History in Focus: Woody Herring, Jr. — hell at Anzio during WWII | CraigDailyPress.com
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History in Focus: Woody Herring, Jr. — hell at Anzio during WWII

James Neton/For the Craig Daily Press

As the World War II generation passes from our midst, the intense and difficult memories of this righteous war become less vivid. Only when we look at the life of the individuals who did the fighting and dying can we dip into the emotion of that era. Textbooks can never do justice to the individuals and families who suffered, sacrificed, and truly wrote this chapter in American history.

Woody Herring Junior’s name is inscribed on the new World War II memorial on the north end of City Park, and his story shines an interesting light on how World War II tore the fabric of life in Craig.

Born in California in 1923, Woody came to Craig as a little boy. His Father, a WWI veteran and tailor, found work at a men’s clothing store in town, but tragedy struck on May 18, 1927. The Craig Empire reported Woody’s Mom, Anna, was in serious condition following surgery at the Hayden hospital. “She is not expected to live through the night.” Anna passed away, and was buried in her hometown of Denison, Iowa. All alone, Woody Sr. and his two boys left for Iowa to live near Anna’s family.

By 1933, Woody Sr. remarried and the lure of the good life called the family back to Northwest Colorado. He and his new wife, Mildred, bought a house at 648 School St. and settled into the comfortable rhythm of family life. On Feb. 28, 1934 the Craig Empire Courier reported that Woody Jr. and his brother, Bobby, enjoyed cake and ice cream at a birthday party for a school chum. Later, “they were entertained at the Victory Theatre where they enjoyed seeing Al Jolson in ‘Hallelujah I’m a Bum.’” In August of 1939 Woody Jr. broke his arm playing baseball with friends at the Durham ranch.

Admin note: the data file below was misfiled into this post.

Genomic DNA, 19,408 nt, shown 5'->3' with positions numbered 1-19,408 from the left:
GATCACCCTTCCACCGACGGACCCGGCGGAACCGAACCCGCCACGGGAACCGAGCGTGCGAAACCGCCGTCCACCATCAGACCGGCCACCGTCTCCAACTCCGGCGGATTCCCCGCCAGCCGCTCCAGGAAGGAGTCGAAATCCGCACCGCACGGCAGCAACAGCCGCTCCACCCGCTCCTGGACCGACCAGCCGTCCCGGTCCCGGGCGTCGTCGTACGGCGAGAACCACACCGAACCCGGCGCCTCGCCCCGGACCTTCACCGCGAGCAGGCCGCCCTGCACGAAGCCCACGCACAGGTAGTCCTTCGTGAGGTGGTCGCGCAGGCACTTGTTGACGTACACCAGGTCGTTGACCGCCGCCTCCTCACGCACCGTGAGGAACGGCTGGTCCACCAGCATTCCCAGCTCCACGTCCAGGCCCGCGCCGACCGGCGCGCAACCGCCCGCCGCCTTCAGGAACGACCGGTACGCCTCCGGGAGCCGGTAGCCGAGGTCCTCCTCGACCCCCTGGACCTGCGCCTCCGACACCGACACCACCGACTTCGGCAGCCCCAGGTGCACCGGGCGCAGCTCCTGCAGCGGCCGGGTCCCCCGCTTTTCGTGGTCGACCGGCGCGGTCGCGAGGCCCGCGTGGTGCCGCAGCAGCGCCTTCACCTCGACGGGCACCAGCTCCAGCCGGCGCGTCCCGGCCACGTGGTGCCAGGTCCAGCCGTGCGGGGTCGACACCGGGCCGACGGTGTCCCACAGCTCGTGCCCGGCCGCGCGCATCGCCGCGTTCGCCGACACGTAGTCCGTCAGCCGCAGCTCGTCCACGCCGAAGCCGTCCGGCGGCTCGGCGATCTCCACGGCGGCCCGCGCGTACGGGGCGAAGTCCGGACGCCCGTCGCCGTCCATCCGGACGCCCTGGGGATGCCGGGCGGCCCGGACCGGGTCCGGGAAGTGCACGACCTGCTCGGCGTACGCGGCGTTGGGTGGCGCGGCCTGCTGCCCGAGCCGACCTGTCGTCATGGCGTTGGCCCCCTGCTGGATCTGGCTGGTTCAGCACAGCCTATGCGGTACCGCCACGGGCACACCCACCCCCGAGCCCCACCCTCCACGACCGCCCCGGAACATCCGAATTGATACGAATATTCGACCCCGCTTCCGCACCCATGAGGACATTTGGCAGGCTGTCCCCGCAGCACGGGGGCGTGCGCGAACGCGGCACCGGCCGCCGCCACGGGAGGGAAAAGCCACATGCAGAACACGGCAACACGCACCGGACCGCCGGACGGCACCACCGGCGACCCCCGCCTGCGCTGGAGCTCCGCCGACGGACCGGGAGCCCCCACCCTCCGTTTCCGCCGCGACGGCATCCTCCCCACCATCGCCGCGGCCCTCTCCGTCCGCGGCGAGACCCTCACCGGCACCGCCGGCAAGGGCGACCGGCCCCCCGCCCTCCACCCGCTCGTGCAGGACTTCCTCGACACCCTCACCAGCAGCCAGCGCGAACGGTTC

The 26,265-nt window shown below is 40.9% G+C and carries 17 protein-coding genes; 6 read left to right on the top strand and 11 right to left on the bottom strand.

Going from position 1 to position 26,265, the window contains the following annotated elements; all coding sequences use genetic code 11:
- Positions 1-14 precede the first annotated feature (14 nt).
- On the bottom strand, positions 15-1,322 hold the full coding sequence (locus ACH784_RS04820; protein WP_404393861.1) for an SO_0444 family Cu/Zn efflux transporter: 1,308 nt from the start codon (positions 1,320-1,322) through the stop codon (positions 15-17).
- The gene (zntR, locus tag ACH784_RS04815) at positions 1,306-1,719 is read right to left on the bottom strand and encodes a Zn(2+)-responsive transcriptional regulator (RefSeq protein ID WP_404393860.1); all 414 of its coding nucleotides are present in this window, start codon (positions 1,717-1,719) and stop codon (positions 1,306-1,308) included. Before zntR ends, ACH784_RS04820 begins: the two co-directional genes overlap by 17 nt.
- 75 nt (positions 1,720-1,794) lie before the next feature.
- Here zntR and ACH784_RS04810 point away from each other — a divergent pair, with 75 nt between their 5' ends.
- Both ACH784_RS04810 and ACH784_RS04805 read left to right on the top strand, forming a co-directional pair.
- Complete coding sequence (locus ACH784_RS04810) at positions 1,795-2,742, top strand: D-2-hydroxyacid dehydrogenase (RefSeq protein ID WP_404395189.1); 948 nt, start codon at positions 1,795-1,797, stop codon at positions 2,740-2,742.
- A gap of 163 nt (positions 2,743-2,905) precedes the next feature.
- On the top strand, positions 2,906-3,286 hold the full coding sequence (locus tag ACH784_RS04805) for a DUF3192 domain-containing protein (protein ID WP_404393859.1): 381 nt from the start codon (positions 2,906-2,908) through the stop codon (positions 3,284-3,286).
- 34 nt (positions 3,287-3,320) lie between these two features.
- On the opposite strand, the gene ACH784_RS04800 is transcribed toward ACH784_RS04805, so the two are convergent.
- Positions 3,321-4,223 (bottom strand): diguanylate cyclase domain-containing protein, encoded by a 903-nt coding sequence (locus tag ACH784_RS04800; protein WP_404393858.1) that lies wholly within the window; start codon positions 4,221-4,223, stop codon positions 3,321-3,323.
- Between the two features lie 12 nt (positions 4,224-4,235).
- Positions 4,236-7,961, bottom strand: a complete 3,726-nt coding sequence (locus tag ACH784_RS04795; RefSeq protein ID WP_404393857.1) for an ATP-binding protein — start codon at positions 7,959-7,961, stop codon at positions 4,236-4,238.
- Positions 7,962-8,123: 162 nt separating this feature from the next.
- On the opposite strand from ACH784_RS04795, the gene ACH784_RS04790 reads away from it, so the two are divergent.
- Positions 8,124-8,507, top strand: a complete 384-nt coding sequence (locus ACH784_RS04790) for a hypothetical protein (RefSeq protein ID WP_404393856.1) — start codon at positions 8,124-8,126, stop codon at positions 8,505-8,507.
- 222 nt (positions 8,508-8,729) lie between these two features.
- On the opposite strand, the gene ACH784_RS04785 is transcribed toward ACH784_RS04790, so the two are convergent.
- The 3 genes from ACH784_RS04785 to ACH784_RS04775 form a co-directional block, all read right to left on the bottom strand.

As Woody matured into manhood he followed his father’s example and joined the Colorado National Guard. In September 1940, looming war uprooted the family as father and son were simultaneously inducted into the army with Company A of the 157th regiment. Before he even graduated from high school, Woody and Dad were training for war together. Later, Woody Sr. was transferred to the Air Corps.

Woody Jr. remained with the 157th, arrived in North Africa in May 1942, and fought in Sicily and Salerno. Bogged down, the allies landed at Anzio, just south of Rome, to break the stalemate. Quickly, the Nazis pinned down the allies on the beach; counterattacks, artillery shells by the thousands per day, fearful life in trenches, and intense combat brought death and injury by the thousands. Woody was caught in a hell on earth that would last from January through May of 1944.

In late February, the ferocity of Anzio finally found young Woody. In a letter to the family “from a local boy” published in the Craig Empire Courier on May 24 gives us details: “He was about 200 yards from the C.P. at the Anzio beachhead when it happened… The Krauts were shelling some artillery in that vicinity and several of the shells hit in the trees over the heads of the boys in rest. They brought him down to our aid station but I didn’t go out, it was hardly safe to stick your head out.”

A piece of hot shrapnel caught Woody above the right eye and lodged in his brain. According to a letter from Mildred to a friend in Craig, the shrapnel was successfully removed by surgery through the back of the head, but his whole left side was paralyzed. In a strange and odd blurb in the Steamboat Pilot of March 30, 1944, Woody supposedly and cheerfully wrote his family, “The doctor sure did a good job taking apart my head and putting it together again.”

Transported back to the U.S., Woody finally succumbed to his injuries at Starke Hospital in Charleston, South Carolina on May 18,1944 at the tender age of 21. His body was shipped to Denison, Iowa and laid to rest near his Mother.

After surviving another world war, Woody Sr. and Mildred returned to Craig to start again once more. A daughter was born in 1946, and the Herrings lived a vibrant life together until his death in 1979. Mildred passed away in Craig in 2008.

James Neton teaches history at Moffat County High School.James Neton teaches history at Moffat County High School.James Neton teaches history at Moffat County High School.


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